Unless permitted by the railroad, employees on duty, must not:
• Play games.
• Read magazines, newspapers, or other literature not related
to their duties.
or
• Use electronic devices not related to their duties.

including this 2006 modification:

Rule 1.10 Games, Reading or Electronic Devices, the
following is added:
Crew members using cell phones/laptop computers while
on duty are governed as follows:
* All crew members are prohibited from using cell phones/
laptop computers when their train or engine is moving.
(Electronic work order reporting devices and handheld PDA
devices are to be considered as laptop computers in the
application of this rule.
* Crew members may use a cell phone when their train or
engine is stopped provided its use does not interfere with
required duties such as train inpections or switching
activities.
* If necessary for conductors to report work using a cell
phone, this must be done while the train or engine is
stopped.
Exception: Crew members of passenger trains may use a
cell phone or PDA device for business purposes while the
train is moving provided they are not in the controlling unit or
the cab room of the controlling cab ca
  by 3rdrail
 
The key word here, folks is scope. If there is a civil suit as regards to texting on Metrolink over a period of time, anything conceivably within that time frame is open to having a judge authorize a search warrant for it's record. If it's investigatory as to the cause of the crash, the window is going to be considerably smaller in scope, and therefore less of a time span would be allowed.
As regards to information regarding backgrounds, etc., which are often reported, understand that we are talking about court orders here for documents (search warrants). There are many ways to get information as well, ie. from witnesses, evidence, etc., often without the need for a court order. As regards to official documents, almost all of the time in such a matter, a court order is requested so as to make the evidence stronger in a court of law should there be a dispute as regards to the suitability of it's introduction.
And, no - with the exception of the Patriot Act, the Federal government has no more law enforcement powers than does store security at Walgreens with "Special Police" powers (within their respective jurisdictions). Constitutionally, the law applies to all law enforcement equally.
  by StevieC48
 
I see that supervision issue of the engineer might come into play on his frequency of "texting" on the job. What I want to know is are there FRA inspectors or Safety Officals ride or check up on the engineers in the cabs while on duty to make sure they are not in violation of any type of rule? Not sure how often this is done out here in the east or if it is up to the individual governing railroad to police and enforce rules and regualtions???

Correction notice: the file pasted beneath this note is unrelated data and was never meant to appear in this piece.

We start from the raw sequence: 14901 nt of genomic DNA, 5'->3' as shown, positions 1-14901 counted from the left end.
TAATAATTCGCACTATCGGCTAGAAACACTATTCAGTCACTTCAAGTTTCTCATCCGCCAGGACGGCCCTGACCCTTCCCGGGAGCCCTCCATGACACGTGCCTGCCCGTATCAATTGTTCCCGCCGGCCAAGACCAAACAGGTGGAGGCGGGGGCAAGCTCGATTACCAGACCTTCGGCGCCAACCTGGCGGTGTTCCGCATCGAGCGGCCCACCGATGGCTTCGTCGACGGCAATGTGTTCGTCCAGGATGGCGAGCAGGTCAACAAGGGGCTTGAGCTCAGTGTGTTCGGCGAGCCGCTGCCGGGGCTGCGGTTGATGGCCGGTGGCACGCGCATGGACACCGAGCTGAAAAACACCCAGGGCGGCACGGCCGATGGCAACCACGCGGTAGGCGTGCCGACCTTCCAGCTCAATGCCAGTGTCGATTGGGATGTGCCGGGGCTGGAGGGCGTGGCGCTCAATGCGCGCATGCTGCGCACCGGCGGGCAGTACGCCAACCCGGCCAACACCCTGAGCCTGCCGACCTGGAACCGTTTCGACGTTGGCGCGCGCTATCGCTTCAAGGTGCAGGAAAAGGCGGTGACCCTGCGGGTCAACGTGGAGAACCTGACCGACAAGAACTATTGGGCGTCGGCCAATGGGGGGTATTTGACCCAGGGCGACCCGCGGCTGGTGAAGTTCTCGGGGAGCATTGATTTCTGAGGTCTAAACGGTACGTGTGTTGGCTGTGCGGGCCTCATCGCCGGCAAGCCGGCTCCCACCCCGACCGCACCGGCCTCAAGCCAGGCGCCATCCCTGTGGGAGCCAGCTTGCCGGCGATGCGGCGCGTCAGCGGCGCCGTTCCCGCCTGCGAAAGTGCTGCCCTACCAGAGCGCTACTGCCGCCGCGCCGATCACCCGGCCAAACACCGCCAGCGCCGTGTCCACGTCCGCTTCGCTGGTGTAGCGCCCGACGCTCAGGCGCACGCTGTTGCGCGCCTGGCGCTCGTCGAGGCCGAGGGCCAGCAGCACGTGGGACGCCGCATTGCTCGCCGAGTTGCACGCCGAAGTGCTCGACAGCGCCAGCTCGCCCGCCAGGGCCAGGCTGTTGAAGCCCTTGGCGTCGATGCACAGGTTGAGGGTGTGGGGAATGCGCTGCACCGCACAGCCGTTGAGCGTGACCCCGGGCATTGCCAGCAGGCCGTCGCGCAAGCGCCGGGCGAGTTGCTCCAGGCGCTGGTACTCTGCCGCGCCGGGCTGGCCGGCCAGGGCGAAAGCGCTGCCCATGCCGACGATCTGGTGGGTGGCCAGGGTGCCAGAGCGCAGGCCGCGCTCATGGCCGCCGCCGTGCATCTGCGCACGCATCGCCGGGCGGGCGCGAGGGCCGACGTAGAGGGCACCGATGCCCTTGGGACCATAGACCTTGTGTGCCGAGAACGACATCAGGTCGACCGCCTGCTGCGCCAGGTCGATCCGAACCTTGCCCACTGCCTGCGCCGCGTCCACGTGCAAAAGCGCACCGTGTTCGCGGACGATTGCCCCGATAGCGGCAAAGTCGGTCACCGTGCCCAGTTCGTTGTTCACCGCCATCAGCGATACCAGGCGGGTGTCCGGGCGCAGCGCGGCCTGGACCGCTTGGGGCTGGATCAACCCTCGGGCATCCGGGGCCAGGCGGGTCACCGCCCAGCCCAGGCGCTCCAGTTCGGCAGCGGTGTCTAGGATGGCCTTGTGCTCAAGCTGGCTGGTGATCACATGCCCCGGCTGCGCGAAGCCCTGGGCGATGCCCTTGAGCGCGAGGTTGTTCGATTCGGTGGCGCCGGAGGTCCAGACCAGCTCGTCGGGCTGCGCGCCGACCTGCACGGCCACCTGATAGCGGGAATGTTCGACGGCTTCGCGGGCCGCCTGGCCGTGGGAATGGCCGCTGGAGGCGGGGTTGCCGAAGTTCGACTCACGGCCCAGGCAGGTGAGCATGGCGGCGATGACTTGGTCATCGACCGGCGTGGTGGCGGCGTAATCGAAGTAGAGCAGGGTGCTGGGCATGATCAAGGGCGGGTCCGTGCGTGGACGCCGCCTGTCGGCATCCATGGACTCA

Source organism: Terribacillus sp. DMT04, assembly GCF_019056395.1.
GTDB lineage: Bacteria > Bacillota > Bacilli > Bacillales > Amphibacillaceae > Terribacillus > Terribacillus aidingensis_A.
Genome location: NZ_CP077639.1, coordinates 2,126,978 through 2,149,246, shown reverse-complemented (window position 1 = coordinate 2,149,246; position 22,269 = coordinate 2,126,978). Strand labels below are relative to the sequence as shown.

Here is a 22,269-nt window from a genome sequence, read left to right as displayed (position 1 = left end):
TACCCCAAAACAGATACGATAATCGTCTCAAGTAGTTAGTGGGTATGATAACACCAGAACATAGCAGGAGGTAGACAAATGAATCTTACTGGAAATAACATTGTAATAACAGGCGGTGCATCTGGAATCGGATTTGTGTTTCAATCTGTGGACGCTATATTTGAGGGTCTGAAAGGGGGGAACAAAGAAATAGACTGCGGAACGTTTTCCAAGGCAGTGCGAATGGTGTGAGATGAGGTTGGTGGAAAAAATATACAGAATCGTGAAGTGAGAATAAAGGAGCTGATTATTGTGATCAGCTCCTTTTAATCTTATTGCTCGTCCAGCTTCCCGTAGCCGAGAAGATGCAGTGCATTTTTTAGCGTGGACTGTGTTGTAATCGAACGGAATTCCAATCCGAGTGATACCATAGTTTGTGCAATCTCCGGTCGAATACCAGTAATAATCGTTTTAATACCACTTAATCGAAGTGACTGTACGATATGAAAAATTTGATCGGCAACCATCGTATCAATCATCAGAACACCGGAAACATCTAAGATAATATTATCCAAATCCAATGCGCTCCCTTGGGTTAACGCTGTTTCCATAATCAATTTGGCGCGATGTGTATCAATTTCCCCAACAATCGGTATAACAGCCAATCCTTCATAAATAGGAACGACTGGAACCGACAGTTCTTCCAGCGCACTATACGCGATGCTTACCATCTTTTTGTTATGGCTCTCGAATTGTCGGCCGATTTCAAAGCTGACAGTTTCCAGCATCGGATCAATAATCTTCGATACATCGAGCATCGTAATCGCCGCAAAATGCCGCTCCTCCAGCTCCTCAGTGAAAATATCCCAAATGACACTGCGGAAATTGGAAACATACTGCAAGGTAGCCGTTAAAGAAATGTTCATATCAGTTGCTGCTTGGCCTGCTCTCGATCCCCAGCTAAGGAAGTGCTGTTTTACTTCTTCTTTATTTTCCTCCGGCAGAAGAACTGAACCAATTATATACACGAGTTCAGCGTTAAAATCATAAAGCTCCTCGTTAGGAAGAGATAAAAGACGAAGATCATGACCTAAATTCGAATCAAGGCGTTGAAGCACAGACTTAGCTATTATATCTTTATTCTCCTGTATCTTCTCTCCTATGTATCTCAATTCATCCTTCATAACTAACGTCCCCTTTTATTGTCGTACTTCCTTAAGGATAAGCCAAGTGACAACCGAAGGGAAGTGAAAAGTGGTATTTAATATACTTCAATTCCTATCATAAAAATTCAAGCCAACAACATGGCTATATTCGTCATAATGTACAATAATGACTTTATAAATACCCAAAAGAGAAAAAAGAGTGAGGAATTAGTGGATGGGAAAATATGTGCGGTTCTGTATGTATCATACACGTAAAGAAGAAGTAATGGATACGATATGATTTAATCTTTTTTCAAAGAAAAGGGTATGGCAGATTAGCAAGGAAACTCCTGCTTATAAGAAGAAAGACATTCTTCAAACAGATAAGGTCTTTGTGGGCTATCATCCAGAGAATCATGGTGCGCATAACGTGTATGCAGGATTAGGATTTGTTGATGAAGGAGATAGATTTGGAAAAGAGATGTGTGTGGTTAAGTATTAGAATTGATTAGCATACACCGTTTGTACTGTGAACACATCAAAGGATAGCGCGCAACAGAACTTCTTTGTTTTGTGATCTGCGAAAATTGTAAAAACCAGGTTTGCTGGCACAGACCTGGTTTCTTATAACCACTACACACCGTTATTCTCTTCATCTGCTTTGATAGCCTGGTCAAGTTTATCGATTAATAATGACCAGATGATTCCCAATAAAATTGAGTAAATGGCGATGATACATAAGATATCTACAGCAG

by DutchRailnut
 
you have to understand that its railroad supervision, which is to enforce the rules, not the FRA.
The FRA will check that entire system works from rules to supervision, but their capacity to check is just a minimum.
if you knew how big each FRA inspectors territory is you would cringe.
we just had a supervisor leave MNCR, his FRA territory is From Camden NJ to Mannases, Virginia, from what I understand.
  by icgsteve
 
DutchRailnut wrote:you have to understand that its railroad supervision, which is to enforce the rules, not the FRA.
The FRA will check that entire system works from rules to supervision, but their capacity to check is just a minimum.
if you knew how big each FRA inspectors territory is you would cringe.
we just had a supervisor leave MNCR, his FRA territory is From Camden NJ to Mannases, Virginia, from what I understand.
and let us remember that even the FAA went to this nonsense where industry was supposed to police itself, so that the feds did not need to pay for it with government employed inspectors.... until the inevitable scandal where it turned out that the airlines did not take care of the planes as they are required to and the FAA never dealing with their lack of compliance. It well may be that the recent multiple cases of substandard engineers running reds and then running their trains into other trains will force a relook at how the FRA does business. It can't happen too soon. I would rather have that then a mandate to go to technology to make up for the lack of competence of modern railroad crews. Technolgy will not save the railroads from low quality employees, what is required is government regulation and oversight, and very stiff penalties for not doing the job right. Railroads are going to have to bite the bullet and be willing to have work rules that prioritize safety over low cost operation and that forces them to employ good people, even if good people need higher compensation levels in order to be recruited.
  by DutchRailnut
 
You touched on it, if you were to say that railroads are no longer railroads, todays operations are managed by business people, not railroaders.
They seem to think they can run trains with unskilled workers, right off the street, they seem to think that repairs come automaticly without spares in the storeroom.
why buy a 5 million dollar locomotive but give a $0.25 tour on it to get someone qualified, why teach airbrake rules when some nincompoop manager will overrule the rules.
On time performance is about 20% over safety in importance.